For years, I have extended the life of the computers and smart phones in my family by upgrading memory and storage and replacing worn out batteries. I have even replaced a broken display or two on my own with a steady hand and a set of instructions prepared by other intrepid home repair enthusiasts. This practice saves us money and helps preserve the environment by extending the life of technology that would otherwise head to a landfill.
It is getting harder and harder for me to do this. I fear that in the near future it will become impossible. Some manufacturers are working very hard to make that future come true.
The people selling everything from electric toothbrushes to computers, printers, cars and trucks have been reaping the rewards of advances in technology for years. As these tools of daily living have become more advanced, the ability for a buyer to visit a local repair shop or fix it themselves when something goes wrong has slowly eroded away. We are rapidly reaching the point at which we no longer own what we buy anymore, but merely rent it from the manufacturer for the “privilege” of using it.
This consolidation of power in the hands of manufacturers is unprecedented. The process is also draining money and skills from states like New Hampshire and funneling it into the hands of a few wealthy corporations who turn around and demand outrageous sums for repair procedures.
Please support the Right to Repair Act for the State of New Hampshire. We cannot rely on California to lead the way on this issue. It would be fitting for the “live free or die” state to be among the first in our nation to preserve our liberty to repair our own technology.
For more information about how to take action, visit The Action Network.
Testing from Sunlit 2.3.2 beta (248)
Yesterday I dug through the soil of my back yard, tracing the tendrils of poison ivy roots to turn back that pesky plant’s intrusion on our sandbox play area.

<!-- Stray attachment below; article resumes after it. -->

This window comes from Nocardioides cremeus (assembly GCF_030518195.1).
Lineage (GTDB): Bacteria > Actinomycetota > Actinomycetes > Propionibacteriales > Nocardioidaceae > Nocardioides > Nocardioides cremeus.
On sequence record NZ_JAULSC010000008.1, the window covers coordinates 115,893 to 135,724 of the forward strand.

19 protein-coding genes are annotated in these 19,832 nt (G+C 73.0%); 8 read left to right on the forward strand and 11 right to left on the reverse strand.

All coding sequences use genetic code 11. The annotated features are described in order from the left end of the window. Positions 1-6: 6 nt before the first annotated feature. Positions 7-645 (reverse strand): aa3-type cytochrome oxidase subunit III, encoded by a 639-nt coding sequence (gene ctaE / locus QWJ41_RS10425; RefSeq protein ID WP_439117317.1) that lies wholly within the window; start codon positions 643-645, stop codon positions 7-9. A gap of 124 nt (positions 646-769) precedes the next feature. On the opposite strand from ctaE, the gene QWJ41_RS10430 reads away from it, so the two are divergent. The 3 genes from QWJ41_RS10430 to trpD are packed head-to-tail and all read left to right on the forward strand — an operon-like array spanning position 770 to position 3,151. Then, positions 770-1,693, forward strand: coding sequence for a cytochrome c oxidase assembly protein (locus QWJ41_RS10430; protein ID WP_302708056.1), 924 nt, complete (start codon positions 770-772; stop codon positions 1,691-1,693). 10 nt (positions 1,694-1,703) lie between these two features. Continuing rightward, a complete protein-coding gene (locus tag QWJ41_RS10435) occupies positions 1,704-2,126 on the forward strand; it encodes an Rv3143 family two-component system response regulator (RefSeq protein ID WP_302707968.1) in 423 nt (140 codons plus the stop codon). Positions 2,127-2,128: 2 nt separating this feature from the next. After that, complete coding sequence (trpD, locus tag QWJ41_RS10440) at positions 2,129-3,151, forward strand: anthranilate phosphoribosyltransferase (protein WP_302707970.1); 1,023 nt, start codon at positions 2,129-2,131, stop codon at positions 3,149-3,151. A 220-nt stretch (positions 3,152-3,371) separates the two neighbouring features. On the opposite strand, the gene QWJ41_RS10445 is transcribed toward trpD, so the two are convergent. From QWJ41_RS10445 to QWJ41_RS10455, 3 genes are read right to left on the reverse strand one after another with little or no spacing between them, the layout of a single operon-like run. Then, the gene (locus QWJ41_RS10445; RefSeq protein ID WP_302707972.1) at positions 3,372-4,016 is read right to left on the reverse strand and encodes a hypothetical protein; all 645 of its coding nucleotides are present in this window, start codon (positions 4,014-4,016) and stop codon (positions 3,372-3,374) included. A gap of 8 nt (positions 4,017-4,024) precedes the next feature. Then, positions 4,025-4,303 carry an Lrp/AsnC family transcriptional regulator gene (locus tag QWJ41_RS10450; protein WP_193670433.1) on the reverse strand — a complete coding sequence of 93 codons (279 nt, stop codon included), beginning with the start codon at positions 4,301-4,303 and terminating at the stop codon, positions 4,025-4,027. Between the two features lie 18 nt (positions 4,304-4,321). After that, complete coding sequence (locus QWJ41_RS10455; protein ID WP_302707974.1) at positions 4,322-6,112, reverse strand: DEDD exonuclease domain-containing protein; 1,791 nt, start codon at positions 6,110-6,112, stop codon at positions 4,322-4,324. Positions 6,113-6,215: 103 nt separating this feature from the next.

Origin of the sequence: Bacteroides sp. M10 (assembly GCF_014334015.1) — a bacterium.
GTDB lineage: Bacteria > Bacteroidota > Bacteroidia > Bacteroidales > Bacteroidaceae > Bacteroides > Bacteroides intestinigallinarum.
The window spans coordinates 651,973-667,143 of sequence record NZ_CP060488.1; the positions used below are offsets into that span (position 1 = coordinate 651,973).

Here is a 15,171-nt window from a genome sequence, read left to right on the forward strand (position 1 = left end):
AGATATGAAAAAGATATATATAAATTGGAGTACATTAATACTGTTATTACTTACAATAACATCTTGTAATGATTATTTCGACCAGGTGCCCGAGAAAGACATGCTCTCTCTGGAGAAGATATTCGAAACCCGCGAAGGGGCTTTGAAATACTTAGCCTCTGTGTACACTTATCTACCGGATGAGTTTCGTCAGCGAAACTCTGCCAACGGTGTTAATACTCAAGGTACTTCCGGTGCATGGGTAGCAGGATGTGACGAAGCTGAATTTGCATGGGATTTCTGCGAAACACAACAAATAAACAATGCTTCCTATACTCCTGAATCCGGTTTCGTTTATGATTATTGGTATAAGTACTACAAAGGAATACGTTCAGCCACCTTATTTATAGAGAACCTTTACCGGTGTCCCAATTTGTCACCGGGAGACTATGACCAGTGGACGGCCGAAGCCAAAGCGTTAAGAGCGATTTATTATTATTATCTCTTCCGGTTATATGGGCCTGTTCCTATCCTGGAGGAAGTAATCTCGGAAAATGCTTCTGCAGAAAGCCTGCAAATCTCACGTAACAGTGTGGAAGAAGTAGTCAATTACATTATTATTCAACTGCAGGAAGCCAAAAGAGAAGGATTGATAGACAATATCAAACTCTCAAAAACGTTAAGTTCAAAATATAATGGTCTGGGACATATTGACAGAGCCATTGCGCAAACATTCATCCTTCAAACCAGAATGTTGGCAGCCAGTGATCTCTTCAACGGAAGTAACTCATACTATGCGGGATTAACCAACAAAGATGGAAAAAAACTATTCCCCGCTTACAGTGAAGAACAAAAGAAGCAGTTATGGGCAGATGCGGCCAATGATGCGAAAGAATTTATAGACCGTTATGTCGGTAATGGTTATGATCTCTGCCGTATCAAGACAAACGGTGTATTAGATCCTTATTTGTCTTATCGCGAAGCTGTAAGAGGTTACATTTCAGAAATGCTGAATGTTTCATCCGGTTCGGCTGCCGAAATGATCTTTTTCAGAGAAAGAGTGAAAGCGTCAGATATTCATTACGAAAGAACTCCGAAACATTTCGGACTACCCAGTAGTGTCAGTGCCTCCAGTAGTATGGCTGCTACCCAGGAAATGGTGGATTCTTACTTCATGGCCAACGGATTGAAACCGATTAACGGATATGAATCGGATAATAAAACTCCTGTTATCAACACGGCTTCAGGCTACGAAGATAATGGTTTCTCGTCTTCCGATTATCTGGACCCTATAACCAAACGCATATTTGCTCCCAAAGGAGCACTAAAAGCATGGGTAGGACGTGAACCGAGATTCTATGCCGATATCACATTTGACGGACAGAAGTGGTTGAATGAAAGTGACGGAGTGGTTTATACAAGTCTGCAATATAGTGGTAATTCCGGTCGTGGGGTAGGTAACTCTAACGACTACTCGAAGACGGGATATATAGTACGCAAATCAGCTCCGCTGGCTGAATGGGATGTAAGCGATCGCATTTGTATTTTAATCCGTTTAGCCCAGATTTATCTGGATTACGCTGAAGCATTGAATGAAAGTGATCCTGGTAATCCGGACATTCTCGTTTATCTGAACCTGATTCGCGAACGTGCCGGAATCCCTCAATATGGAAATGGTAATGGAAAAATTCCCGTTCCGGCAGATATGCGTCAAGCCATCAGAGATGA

Today, I turned back time in my head, distilling my entire career into an NIH biographical sketch.
I am unsure which effort has left me more exhausted.
I crystallize dreams
into a lattice of code;
their energy pulls me forward.
But dreams will not be restrained.
I set them free.
Their potential is confined
only by the imagination of others.
Two weeks ago, I attended DjangoCon 2016 in Philadelphia. It was a great conference, and I’ll have more to say about that in a future post, but this post isn’t about DjangoCon.
Ben Lopatin gave a talk called “Working with legacy Django projects.” This post isn’t about that talk, either, though it was an excellent talk.
When he gave the talk, Ben was wearing a t-shirt that had “
I ❤️ PEP8” on it. ‘That is a great shirt,’ I thought. ‘I have to have one,’ I continued. As you can see in the photo above, I now have one. It wasn’t really until after it arrived that I gave much thought as to why I liked it so much.
PEP8 is a style guide for writing Python code. We follow PEP8 in the GreeneLab for all of our Python code. I suppose my first impulse to buy the shirt came from being a programming nerd who wanted to proudly fly his freak flag, and nothing could be more obscure and wonky than declaring one’s love for a programming style guide on a t-shirt. That is reason enough to get the shirt, but that wasn’t really it.
If a t-shirt declares your membership on a team, then what is Team PEP8 all about? Programmers repeatedly tackle the challenge of getting the computer to understand what it should do in response to our commands. That is the nature of programming. But we have syntax for that. A style guide puts additional constraints on what you write in your programs. Why make it harder than it already is to get the computer to do the right thing? Because getting computers to follow along is the easy part. The real challenge of programming is writing code that not only gets the computer to jump through the right hoops in the right order, but does so in a clear and uncomplicated way that another programmer can also understand. That is what a style guide is for. Write readable code, make better software. That is why I ❤️ PEP8. Go, team!
Oh, yeah. If you want, you can join the team too. It takes more than a t-shirt, though that might help. It takes more than a style guide, too. You have to work on the craft of writing readable code. Are you up for that challenge?
Q: Another blog? Does the world really need another blog?
A: A blog is a place for your voice to have a home online. I’ve had a voice on twitter for quite a while, but occasionally I’ve got more to say.
Q: Okay, fine, but why now?
A: It’s all about the donuts.
Q: How long are you going to continue with the fake FAQ?
A: Made-up FAQs are the worst, huh? I’m guessing you want me to write something more interesting.
A. That’s not a question. Gotcha!
Q: You call that an answer?